The authors have done a very convincing job of tying the Venona communiques to actual Soviet spies working in the US before, during and after WWII. Its revelations that high administration officials in the executive branch was a real shocker, and that these so-called "brain trusters" thought and anti-democratic communism could co-exist with American democracy is proof how how we should always be wary of the "intellectural elite". Regardless of how you feel about communism, there is no doubt that these American spies cared more about the ideals of communism, didn't see the reality of Stalin's totalitarian state, and obviously felt the American system was so bankrupt, it would never recover from the depression. I was also saddened that the Roosevelt administration was so concerned about the Nazi threat, that it would accept Stalin and his similar tactics. We see that many who were admired by the intellectuals were really spies who were more than willing to sell out their country for a money. And there is no question that Julius Rosenberg was very aware of what he was doing. Makes you wonder, in light, of the current Chinese spy scandal. This opened up, for me, a whole area of history, which until now, has been approached hysterically and ideologically, rather than based on original documents, as the authors have done here.
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57 of 65 people found the following review helpful By it on September 2, 2004
Format: Paperback
This is a scholarly history without the flash, trash, hype, and jive of journalism. The authors had access to the decrypt of Soviet messages from the 1941-1945 period as well as the Soviet espionage archives and the FBI archives. They explain in detail how they obtained their information and then described the activities of Soviet agents. At the end is a list of about 450 people who were Soviet agents. For those of you who are not interested in the historic details, the bottom line is that everyone who was publicly accused of being a Soviet agent was one. Senator McCarthy was right and the professors and journalists were wrong.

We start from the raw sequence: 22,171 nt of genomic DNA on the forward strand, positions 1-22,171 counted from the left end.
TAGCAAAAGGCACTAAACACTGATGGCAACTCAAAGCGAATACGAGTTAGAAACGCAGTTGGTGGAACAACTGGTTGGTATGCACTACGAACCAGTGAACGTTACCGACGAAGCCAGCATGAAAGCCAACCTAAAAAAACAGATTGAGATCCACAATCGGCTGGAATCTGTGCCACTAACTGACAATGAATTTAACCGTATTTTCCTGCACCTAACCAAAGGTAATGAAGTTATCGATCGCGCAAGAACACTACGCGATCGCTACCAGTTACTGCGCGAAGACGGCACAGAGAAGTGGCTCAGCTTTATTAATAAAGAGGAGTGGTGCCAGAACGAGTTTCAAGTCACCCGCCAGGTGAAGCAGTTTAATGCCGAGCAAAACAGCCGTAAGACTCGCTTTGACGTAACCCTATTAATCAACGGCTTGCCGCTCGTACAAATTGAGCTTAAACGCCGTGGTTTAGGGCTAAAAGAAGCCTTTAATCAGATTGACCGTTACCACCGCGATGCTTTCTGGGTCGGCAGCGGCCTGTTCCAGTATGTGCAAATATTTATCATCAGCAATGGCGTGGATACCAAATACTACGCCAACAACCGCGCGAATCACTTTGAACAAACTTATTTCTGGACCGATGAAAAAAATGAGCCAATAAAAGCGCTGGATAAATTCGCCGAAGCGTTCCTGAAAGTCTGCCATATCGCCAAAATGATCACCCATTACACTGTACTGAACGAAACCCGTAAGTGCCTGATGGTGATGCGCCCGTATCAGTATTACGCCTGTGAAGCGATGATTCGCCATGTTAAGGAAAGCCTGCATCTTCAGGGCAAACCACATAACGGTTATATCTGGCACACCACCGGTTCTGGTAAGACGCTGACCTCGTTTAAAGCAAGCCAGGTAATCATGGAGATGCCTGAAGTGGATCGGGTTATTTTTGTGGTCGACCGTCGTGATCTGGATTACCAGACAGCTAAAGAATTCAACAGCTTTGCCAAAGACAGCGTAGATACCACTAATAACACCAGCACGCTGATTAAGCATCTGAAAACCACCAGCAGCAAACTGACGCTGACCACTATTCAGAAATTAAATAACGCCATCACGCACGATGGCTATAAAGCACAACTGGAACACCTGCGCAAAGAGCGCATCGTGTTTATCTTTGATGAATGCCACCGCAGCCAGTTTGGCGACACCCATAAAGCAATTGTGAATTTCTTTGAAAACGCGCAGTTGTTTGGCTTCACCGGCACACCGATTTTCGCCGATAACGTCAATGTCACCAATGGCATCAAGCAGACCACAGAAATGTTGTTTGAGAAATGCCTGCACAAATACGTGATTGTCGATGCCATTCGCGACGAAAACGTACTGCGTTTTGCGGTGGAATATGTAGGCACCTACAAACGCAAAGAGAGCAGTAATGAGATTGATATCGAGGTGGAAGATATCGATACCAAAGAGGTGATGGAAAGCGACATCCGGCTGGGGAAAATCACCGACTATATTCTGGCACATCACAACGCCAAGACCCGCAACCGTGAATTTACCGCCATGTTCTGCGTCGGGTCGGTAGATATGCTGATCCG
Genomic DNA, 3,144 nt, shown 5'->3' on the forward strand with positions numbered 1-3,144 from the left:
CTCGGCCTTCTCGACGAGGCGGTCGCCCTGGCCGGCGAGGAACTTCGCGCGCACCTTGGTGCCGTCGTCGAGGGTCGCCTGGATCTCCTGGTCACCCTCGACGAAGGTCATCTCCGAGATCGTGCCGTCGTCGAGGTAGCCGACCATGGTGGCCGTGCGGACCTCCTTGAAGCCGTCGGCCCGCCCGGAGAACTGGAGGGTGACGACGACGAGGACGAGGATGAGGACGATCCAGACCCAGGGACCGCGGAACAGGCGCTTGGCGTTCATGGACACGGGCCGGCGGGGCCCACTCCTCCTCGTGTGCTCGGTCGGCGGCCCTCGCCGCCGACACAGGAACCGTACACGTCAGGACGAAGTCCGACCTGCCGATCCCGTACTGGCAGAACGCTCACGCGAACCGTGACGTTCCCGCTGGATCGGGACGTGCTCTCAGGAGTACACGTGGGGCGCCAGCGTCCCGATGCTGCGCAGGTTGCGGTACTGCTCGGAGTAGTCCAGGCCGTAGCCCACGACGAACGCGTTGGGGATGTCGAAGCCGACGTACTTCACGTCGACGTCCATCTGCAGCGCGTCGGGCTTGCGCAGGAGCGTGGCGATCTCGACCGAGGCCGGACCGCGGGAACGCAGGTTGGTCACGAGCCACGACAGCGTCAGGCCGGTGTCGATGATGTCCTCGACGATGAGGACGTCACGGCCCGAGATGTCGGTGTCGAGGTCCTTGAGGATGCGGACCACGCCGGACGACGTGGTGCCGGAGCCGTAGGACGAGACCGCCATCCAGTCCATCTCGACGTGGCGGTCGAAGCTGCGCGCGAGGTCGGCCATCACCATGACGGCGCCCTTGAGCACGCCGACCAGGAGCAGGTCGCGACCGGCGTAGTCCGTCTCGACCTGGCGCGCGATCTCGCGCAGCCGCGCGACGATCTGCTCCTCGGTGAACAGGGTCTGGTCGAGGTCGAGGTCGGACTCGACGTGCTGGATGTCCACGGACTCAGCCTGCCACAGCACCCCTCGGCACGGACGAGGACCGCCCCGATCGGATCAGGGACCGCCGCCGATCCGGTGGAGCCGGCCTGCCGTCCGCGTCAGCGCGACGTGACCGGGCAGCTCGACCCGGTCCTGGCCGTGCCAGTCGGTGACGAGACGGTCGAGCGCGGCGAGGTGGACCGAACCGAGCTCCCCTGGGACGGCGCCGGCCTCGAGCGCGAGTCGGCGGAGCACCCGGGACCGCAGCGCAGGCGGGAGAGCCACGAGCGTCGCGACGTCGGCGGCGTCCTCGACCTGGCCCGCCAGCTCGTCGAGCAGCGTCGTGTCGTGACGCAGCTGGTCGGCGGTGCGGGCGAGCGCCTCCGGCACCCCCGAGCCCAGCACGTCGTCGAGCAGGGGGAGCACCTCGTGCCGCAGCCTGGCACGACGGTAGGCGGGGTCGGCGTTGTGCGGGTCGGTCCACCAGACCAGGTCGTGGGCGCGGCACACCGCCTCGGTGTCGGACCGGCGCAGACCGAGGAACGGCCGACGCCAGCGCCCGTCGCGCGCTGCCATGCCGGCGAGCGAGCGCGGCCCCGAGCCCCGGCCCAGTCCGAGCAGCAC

I also recommend The Venona Secrets : Exposing America's Cold War Traitors by Herb Romerstein if you want more detailed information from an experienced espionage agent of the time. This other book, available here on Amazon, will tell you many more interesting things.
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22 of 23 people found the following review helpful By Greg on March 20, 2006
Format: Paperback
In his book, A People's History of the United States, historian Howard Zinn described the Communist Party of the United States of America as a Party "known to pay special attention to the problem of race equality." Zinn said very little about communist espionage in the United States, and instead emphasized the roles of communist activists in the labor movement and the civil rights movement. Zinn is characteristic of leftist American historians who are quick to describe the Red Scare as an assault on civil liberties and ignore the very real threat posed by radical groups in the United States. Unfortunately for scholarship, their paradigm is regarded as mainstream.

John Earl Haynes and Harvey Klehr have produced a scholarly work that forces the reader to rethink the notion of the American Marxist as a benign reformer. Decoding Soviet Espionage uses hard evidence gleaned from decoded past Soviet diplomatic traffic to expose the espionage of Ethel and Julius Rosenberg, Theodore Alvin Hall, Harry Dexter White, Armand Hammer, Lauchlan Currie and literally hundreds of others. Haynes and Klehr prove that the members of the CPUSA regularly stole technology and information from their employers: private industry and the Federal Government. Moreover, they had absolutely no moral qualms about doing this, since they regarded the Federal Government and private corporations as illegitimate, repressive organizations that would soon be replaced by a revolutionary utopia. Haynes' and Klehrs' thesis is convincing and compelling.

Although an anti-communist bias becomes quickly apparent, Haynes and Klehr manage to establish a neutral, scholarly tone throughout the book and avoid falling into a shrill ideological chorus. In fact, the book gets four stars because in some places the analysis drags, as though it was a raw data report.

Decoding Soviet Espionage should be required reading in any course about the Cold War era in U.S. History.